Advances in automated deception detection in text-based computer-mediated communication

Mark Adkins, Douglas P. Twitchell, Judee K. Burgoon, Jay F. Nunamaker

Research output: Contribution to journalConference articlepeer-review

10 Scopus citations


The Internet has provided criminals, terrorists, spies, and other threats to national security a means of communication. At the same time it also provides for the possibility of detecting and tracking their deceptive communication. Recent advances in natural language processing, machine learning and deception research have created an environment where automated and semi-automated deception detection of text-based computer-mediated communication (CMC, e.g. email, chat, instant messaging) is a reachable goal. This paper reviews two methods for discriminating between deceptive and non-deceptive messages in CMC. First, Document Feature Mining uses document features or cues in CMC messages combined with machine learning techniques to classify messages according to their deceptive potential. The method, which is most useful in asynchronous applications, also allows for the visualization of potential deception cues in CMC messages. Second, Speech Act Profiling, a method for quantifying and visualizing synchronous CMC, has shown promise in aiding deception detection. The methods may be combined and are intended to be a part of a suite of tools for automating deception detection.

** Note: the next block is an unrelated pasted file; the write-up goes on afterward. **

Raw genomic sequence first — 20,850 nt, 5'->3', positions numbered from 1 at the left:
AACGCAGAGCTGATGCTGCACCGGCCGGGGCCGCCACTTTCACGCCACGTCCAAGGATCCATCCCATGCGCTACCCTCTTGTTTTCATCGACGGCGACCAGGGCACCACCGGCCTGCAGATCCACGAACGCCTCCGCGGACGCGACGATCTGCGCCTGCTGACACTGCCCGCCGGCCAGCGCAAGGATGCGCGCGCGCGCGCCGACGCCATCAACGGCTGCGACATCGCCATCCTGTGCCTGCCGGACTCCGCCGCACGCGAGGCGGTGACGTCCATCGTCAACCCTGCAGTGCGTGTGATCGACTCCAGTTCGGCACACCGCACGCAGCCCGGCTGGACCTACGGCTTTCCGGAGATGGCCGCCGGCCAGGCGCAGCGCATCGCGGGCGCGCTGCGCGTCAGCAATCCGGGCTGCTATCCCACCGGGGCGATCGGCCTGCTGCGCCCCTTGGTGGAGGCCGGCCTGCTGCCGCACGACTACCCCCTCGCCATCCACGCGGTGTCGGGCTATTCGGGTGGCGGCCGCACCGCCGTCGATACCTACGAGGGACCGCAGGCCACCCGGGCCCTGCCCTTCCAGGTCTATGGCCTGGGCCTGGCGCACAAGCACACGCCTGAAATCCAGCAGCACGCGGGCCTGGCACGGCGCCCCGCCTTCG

Original languageEnglish (US)
Pages (from-to)122-129
Number of pages8
JournalProceedings of SPIE - The International Society for Optical Engineering
StatePublished - 2004
EventEnabling Technologies for Simulation Science VIII - Orlando, FL, United States
Duration: Apr 13 2004Apr 15 2004

ASJC Scopus subject areas

  • Electronic, Optical and Magnetic Materials
  • Condensed Matter Physics
  • Computer Science Applications
  • Applied Mathematics
  • Electrical and Electronic Engineering


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